“Microsoft managers have told me how much they dislike such licences; they intend to discourage them in GitHub (which is itself proprietary software) and Microsoft-connected firms which keep telling us — sometimes through the media — that GPL is ‘dying’ are in fact basing it on GitHub primarily (as if any project that isn’t controlled by Microsoft does not exist and should not be counted).”“Here are the suggestions I gave to Microsoft,” Stallman wrote. “Publicly take back Microsoft’s attacks on copyleft made in the 2000s. Ballmer called the GPL a “cancer”. Allchin called it “un-American”.”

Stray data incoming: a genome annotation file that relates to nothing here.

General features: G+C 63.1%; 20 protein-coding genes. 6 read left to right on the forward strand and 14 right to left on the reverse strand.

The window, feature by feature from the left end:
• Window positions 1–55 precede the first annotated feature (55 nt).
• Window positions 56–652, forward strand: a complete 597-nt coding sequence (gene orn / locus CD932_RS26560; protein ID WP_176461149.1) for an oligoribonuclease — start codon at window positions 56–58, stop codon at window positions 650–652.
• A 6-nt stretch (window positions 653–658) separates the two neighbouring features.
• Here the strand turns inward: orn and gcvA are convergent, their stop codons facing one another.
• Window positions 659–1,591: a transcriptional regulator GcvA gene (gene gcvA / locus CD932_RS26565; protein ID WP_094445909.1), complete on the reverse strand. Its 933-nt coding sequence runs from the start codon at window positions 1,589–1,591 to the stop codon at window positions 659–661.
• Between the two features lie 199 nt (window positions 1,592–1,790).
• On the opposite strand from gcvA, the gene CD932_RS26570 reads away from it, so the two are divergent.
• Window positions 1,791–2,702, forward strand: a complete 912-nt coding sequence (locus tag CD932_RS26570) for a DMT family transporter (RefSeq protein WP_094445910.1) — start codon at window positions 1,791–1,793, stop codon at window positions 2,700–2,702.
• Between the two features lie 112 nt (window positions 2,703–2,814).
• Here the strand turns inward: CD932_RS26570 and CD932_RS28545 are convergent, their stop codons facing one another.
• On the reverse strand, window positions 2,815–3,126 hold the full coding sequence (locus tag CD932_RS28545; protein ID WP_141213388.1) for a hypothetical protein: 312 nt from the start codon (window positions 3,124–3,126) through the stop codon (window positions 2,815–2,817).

Based on my conversations online (e.g. in Twitter) with Microsoft managers, none of that has changed. They advocate BSD-type or MIT licences and they’re eager to use their control of GitHub to push towards proprietary software (with “openwashing”-themed marketing). Do not for a second believe that Microsoft has become any ‘softer’. Its strategies against the inevitable rise and domination of Free software have evolved. Removing Stallman was just a little milestone along the way for them. I personally find it rather ironic and sad that as a ‘reward’ for his talk — an extension of an olive branch so to speak (even at Microsoft’s own back yard!) — Stallman had his name tarnished by Microsoft-aligned media which needed to distract from Bill Gates connections to pedophilia — the real MIT scandal. Money can buy narrative. It often does when the media is owned by few very rich people.